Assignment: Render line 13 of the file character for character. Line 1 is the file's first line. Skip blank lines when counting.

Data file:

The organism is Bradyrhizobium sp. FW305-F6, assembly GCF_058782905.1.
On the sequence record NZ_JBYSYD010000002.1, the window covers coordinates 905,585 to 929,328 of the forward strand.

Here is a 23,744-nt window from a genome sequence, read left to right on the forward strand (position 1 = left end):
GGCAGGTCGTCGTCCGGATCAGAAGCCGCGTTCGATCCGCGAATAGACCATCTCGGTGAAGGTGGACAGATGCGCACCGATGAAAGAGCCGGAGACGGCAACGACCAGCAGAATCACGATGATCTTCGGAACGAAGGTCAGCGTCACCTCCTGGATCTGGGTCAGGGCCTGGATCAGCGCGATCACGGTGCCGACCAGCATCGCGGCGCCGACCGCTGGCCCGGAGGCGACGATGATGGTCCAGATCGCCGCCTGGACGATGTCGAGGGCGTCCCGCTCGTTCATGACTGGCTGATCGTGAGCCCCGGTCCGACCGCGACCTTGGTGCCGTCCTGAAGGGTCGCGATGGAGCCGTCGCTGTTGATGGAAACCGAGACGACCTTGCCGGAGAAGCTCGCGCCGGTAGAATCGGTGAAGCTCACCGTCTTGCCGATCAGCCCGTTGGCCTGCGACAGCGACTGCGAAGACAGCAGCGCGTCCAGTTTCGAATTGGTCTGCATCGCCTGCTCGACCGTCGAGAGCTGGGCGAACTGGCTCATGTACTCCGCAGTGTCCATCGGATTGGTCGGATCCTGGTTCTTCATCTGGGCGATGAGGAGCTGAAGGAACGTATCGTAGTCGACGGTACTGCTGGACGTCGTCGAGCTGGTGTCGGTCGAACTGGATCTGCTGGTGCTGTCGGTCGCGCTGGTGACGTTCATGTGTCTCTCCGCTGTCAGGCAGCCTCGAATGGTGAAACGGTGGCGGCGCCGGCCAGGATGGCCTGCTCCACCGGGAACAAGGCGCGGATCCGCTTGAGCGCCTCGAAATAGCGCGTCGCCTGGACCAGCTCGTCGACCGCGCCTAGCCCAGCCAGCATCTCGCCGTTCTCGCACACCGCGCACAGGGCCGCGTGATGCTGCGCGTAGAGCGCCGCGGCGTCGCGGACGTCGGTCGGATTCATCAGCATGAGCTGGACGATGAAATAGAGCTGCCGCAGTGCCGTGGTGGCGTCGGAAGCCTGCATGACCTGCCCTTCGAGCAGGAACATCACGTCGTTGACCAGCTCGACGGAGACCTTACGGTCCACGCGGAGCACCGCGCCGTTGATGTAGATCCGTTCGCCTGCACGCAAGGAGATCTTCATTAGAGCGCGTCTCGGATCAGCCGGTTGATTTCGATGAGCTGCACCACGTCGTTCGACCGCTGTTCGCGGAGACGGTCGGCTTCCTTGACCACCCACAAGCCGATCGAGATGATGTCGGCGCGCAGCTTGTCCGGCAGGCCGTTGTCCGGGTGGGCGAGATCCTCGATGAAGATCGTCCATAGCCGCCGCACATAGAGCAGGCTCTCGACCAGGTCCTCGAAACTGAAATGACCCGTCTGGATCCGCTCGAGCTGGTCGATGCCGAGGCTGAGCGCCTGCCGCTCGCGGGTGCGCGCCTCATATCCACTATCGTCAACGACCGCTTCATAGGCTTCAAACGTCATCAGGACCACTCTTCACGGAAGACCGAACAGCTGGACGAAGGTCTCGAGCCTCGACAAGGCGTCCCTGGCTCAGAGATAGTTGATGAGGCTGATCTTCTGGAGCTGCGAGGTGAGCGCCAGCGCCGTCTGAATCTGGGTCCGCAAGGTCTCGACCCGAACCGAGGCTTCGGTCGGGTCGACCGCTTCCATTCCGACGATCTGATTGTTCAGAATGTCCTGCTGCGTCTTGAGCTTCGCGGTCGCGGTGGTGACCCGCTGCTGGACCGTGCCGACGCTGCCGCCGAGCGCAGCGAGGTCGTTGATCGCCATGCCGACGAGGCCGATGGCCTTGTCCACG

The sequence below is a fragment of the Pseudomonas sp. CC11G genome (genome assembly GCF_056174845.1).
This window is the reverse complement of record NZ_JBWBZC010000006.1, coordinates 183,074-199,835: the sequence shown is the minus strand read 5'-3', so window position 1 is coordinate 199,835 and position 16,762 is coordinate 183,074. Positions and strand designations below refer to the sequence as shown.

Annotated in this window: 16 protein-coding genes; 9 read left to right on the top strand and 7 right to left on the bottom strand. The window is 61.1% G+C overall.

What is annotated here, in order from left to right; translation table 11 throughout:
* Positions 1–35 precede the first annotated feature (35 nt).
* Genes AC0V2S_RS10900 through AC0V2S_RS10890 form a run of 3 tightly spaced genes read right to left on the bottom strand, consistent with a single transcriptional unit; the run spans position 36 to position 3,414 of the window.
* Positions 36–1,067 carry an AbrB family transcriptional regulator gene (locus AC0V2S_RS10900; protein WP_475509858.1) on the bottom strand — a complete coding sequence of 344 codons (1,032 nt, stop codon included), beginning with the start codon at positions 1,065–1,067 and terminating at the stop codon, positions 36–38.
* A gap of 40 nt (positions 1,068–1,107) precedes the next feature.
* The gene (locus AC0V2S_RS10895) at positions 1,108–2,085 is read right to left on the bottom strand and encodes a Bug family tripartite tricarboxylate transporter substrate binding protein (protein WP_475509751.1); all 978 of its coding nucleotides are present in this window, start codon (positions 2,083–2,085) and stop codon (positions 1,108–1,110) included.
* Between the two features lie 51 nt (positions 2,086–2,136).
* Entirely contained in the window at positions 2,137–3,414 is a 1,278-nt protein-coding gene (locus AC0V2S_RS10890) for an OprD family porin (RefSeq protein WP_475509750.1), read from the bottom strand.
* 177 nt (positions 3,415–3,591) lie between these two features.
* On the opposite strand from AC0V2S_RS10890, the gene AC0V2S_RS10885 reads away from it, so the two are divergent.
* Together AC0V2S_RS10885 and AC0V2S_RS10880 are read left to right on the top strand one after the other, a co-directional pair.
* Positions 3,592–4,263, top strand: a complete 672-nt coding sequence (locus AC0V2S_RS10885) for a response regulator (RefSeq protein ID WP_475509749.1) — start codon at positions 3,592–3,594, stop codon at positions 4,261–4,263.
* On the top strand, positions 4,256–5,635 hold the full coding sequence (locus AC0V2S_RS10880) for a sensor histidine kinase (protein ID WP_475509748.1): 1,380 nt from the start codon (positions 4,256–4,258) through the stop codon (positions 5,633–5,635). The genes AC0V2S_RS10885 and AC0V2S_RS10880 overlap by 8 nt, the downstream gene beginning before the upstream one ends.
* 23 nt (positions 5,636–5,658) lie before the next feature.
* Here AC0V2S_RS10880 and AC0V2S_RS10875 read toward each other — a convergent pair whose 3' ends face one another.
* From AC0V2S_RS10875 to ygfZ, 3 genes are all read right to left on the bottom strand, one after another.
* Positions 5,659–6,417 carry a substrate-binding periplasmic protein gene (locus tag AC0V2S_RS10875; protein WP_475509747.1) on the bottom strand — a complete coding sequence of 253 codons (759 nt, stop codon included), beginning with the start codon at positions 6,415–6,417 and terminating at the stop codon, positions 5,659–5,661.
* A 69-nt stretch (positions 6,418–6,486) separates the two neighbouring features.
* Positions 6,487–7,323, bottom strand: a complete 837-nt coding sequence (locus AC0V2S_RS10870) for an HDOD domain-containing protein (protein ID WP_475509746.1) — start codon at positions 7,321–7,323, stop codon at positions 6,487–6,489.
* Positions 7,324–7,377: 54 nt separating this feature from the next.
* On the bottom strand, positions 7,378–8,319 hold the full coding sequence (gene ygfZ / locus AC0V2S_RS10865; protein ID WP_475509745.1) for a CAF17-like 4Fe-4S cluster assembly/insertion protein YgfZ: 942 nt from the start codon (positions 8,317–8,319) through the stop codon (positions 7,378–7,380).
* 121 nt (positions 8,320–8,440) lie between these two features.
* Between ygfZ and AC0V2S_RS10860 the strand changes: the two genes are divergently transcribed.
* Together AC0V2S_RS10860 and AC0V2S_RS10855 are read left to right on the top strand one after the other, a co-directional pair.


* The gene (locus AC0V2S_RS10895) at positions 1,108–2,085 is read right to left on the bottom strand and encodes a Bug family tripartite tricarboxylate transporter substrate binding protein (protein WP_475509751.1); all 978 of its coding nucleotides are present in this window, start codon (positions 2,083–2,085) and stop codon (positions 1,108–1,110) included.